Planning my budget takes time and thought, but it’s worth it because it helps me stay on top of my financial goals. An important component of maintaining a careful budget is making sure that all of my expenditures are accounted for, such as these 10 things that you should include in your budget.
Insurance Premiums Make Sure You Are Covered
Paying insurance premiums can sometimes feel like you’re throwing money away, but an opportunity to draw on your insurance policy will probably come up sooner or later. When that happens, you’ll be glad that you’ve been keeping up with your premiums. Make sure that you budget for health, auto and homeowner’s or renter’s insurance. You may also want to add other policies, such as life or disability insurance.
Planning for Medical Expenses Takes Care of What Your Insurance Doesn’t
Although keeping up with your health insurance premiums will ensure that you are covered if you have a large medical bill, it’s likely that you’ll also have smaller medical needs to pay for now and then. This can include the cost of prescriptions, co-pays, and over-the-counter medications, and you should factor those expenses into your budget. You should also set aside the deductible amount on your health insurance plan; if you have a high-deductible plan, this figure might need to be in the $1000s.
- Home Upkeep Maintains Your Property
Fixing small issues with your house as they arise can help keep them from becoming larger problems. If you have money in the budget to cover those small maintenance needs, you’re more likely to make sure that they get done. And, no matter how careful you are, there will still probably be times when you will need to draw on your home upkeep fund to pay for a large repair. That’s why experts recommend setting aside 1 percent of your home’s purchase price each year to cover home maintenance and repairs.
Car Maintenance Helps You Stay on the Road
Just like a home, a car also needs regular maintenance. The oil must be changed several times a year, the tires need to be rotated now and then and, eventually, the belts and other working components must be replaced. A general rule of thumb is that you should set aside about $75 per vehicle for maintenance and repair costs.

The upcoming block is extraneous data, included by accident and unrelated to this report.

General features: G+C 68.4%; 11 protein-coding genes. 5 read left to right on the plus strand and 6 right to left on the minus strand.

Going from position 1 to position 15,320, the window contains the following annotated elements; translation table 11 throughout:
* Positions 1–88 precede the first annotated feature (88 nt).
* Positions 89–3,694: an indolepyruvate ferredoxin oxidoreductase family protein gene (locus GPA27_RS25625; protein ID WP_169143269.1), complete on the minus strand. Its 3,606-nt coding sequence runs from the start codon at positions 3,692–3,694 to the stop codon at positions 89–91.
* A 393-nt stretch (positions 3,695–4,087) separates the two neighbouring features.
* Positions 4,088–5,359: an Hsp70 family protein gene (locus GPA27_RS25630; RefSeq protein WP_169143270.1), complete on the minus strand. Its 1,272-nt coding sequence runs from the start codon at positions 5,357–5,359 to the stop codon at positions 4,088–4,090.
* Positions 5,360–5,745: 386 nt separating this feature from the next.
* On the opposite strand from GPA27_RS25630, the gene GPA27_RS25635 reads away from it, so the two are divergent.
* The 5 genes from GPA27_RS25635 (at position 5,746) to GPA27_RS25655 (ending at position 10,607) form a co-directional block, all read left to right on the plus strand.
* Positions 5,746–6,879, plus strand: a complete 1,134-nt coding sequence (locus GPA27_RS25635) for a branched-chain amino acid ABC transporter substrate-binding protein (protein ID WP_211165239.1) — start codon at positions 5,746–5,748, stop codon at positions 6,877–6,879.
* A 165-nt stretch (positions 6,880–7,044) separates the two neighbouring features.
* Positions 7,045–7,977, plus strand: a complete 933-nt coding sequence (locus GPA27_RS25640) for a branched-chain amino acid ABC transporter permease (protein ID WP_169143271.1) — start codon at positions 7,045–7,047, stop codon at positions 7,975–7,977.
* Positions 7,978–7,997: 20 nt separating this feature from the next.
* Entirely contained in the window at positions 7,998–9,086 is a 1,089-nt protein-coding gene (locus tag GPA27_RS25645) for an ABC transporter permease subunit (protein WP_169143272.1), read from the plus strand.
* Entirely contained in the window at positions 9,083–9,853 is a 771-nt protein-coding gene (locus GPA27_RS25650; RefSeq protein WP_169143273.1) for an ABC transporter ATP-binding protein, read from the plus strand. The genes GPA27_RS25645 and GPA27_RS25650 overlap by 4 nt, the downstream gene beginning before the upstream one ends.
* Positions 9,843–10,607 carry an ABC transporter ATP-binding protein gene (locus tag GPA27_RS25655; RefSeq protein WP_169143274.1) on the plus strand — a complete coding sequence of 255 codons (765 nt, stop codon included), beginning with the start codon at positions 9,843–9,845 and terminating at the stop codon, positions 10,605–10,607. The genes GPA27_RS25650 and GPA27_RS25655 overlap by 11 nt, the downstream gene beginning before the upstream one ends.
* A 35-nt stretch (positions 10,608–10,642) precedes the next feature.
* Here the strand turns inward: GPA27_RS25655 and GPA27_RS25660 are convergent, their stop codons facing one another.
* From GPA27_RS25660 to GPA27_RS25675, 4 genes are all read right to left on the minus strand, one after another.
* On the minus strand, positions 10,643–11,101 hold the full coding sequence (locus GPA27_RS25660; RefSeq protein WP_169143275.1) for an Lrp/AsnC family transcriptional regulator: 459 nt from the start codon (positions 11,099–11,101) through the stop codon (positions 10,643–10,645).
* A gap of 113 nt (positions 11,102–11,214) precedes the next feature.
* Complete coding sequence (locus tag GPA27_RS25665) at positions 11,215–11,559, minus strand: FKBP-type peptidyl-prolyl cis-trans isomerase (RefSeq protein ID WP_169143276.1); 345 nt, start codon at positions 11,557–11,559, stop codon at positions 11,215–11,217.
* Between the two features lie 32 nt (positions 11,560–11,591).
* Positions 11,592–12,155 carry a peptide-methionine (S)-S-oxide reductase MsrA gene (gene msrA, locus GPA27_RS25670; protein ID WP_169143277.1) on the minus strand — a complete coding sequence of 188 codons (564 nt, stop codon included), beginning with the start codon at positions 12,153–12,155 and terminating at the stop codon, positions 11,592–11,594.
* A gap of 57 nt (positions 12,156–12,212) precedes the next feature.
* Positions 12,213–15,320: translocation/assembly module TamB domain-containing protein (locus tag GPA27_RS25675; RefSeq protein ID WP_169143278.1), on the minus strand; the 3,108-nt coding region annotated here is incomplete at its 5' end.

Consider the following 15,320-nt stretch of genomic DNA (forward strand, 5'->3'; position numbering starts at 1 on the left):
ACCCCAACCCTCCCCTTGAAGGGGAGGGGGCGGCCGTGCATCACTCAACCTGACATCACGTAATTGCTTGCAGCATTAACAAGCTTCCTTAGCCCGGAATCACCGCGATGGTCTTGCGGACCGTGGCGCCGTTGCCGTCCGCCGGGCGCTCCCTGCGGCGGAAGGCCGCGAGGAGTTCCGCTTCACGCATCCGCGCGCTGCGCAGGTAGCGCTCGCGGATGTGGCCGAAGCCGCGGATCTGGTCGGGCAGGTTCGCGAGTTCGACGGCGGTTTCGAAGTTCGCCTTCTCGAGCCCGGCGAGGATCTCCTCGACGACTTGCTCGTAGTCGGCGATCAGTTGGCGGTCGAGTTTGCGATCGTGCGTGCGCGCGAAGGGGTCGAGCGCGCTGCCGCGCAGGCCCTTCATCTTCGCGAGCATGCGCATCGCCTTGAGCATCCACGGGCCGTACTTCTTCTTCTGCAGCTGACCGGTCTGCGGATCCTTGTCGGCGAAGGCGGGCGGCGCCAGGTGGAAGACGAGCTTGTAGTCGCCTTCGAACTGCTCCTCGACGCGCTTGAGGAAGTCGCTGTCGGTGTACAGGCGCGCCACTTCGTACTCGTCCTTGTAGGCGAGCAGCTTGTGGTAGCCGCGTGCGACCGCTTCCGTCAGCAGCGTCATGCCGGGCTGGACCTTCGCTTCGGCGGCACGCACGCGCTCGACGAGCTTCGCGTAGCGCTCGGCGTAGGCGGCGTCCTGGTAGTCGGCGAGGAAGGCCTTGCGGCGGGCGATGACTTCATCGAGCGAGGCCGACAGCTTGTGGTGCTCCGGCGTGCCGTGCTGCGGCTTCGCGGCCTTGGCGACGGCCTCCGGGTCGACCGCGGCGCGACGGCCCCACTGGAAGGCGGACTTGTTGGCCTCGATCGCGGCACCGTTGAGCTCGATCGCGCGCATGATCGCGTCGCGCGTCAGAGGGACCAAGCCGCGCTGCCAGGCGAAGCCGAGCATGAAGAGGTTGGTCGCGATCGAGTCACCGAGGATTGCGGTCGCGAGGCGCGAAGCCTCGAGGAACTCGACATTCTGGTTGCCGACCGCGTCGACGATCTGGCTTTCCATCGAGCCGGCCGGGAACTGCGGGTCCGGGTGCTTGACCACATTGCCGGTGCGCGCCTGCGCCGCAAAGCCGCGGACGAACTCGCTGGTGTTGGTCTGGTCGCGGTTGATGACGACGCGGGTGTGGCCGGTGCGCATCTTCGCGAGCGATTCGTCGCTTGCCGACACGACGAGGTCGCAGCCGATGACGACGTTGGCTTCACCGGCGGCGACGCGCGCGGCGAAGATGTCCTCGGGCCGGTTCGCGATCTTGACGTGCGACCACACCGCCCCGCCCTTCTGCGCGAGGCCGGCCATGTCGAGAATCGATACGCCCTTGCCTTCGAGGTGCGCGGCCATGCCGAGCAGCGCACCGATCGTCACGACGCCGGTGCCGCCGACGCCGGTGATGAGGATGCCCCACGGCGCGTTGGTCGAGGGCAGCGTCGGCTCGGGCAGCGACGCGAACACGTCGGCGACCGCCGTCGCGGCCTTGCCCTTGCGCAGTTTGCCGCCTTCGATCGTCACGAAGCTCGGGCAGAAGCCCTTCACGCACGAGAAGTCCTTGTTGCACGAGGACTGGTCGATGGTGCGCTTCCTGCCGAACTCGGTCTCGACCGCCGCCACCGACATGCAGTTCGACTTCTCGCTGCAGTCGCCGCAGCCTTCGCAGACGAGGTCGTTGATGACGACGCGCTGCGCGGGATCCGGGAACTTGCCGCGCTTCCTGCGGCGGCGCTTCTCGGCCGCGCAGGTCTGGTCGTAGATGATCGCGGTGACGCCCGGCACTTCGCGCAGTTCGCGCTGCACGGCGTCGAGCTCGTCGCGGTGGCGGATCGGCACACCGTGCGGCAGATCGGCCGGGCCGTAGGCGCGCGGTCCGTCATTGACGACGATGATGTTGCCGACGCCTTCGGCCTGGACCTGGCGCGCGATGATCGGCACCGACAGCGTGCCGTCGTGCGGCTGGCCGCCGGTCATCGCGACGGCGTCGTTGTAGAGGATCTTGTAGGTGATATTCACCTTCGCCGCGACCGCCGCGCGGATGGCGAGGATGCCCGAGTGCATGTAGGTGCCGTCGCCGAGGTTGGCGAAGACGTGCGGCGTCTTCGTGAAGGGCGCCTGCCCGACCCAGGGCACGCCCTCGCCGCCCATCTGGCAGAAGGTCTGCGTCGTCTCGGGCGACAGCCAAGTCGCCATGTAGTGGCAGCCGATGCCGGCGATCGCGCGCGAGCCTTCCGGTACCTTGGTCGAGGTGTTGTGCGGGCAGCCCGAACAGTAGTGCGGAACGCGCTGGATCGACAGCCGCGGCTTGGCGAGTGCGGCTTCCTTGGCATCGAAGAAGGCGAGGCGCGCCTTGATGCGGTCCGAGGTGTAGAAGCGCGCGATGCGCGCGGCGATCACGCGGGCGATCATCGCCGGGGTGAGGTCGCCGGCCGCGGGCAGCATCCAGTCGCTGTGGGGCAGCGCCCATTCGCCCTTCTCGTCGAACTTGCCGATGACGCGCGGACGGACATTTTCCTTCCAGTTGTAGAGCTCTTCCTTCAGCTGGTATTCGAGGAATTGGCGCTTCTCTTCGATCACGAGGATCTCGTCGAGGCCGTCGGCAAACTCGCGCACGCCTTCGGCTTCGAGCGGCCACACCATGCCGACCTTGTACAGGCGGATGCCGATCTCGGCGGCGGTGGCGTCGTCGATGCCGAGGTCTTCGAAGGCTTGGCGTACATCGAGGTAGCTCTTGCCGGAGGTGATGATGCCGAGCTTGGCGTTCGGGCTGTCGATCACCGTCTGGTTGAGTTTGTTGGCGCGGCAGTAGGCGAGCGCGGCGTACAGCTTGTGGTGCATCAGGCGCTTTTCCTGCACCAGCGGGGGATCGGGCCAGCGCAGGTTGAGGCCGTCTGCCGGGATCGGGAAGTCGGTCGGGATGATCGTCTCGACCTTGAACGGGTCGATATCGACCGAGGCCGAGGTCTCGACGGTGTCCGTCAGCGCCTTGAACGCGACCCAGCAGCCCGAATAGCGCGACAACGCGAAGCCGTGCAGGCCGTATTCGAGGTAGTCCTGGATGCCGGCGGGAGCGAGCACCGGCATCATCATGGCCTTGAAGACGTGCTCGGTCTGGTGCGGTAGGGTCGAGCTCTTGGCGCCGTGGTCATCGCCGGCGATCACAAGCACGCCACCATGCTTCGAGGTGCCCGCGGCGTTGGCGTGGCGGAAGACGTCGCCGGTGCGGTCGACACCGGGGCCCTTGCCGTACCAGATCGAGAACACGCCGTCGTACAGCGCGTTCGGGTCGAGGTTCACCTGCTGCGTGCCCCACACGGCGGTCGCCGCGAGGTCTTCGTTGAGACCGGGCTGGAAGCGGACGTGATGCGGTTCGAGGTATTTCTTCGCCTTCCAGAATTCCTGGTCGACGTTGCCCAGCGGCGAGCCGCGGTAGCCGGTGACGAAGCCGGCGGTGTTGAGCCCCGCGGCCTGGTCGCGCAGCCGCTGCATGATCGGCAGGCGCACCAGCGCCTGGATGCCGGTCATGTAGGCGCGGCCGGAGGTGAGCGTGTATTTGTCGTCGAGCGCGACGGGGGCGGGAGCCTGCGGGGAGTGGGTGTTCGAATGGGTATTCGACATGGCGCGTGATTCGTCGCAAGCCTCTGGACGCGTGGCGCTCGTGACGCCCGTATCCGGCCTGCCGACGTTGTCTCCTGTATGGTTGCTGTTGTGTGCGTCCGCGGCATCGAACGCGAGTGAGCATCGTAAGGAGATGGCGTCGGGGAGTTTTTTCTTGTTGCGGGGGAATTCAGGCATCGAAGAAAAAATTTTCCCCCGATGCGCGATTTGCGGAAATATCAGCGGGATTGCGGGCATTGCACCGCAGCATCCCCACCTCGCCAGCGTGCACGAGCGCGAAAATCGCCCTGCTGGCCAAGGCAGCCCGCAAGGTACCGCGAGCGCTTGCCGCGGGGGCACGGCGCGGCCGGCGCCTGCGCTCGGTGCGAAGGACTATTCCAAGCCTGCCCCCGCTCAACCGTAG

An Entertainment Category Gives You Space to Play
Budgeting your money helps you make responsible choices with it, so you may feel like you shouldn’t allocate any funds to seemingly frivolous expenses like entertainment. However, if you don’t allow yourself some funds for fun activities, you may quickly feel stifled by your budget. Build entertainment into your budget so you can catch a movie or go out for coffee with friends now and then without feeling guilty.
Personal Care Keeps You Looking Good
Whether you are a clotheshorse or don’t care much about how you look, you still have to put some time, effort and money into your personal care and that of your family members. In addition to purchasing new clothes now and then, there are the costs of getting haircuts, buying toiletries, outfitting your family with shoes, and more. Whether you break these costs down into separate lines of your budget or lump them all together as “personal care” is up to you, but you must make sure that these expenses are accounted for.
Pet Expenses Take Care of Your Furry Friends’ Needs
Taking care of a pet can cost over $500 every year. In fact, in the first year that you bring a new pet into your home, you should expect to spend over $1,000 on that animal’s care. Plan for these costs by factoring pet care into your budget. This category can cover food, toys, medication, vet bills and more.
A Gift Fund Is Handy for Holidays and Birthdays
Over 20 percent of Americans pay for their holiday shopping with credit cards, and not all of them will pay those cards off right away. Instead of relying on credit to get you through the holiday season, set aside money in your budget for gifts all year long. This fund can also help with birthday, wedding or graduation gifts.
Charitable Donations Feel Good
Giving money to worthy causes just plain feels good. Pick one or more causes or organizations that are important to you, and include donations to them as a regular part of your budget. On average, American families donate 4 to 6 percent of their income to non-profit groups.
An Emergency Fund Prepares for the Future
Are you prepared to cover any large expenses that suddenly arise? If you have an emergency fund, you will be. From major repairs to medical bills, you never know what life will hit you with. With a stocked emergency fund, you can cover those expenses without relying on credit cards or consumer loans. If you continue to build up your fund, you’ll also be prepared for a period of unemployment.
Did you come across any new categories to add to your budget? I make sure that all of these items are covered in my budget. Leave suggestions for other categories in the comments, and please share this article with your friends.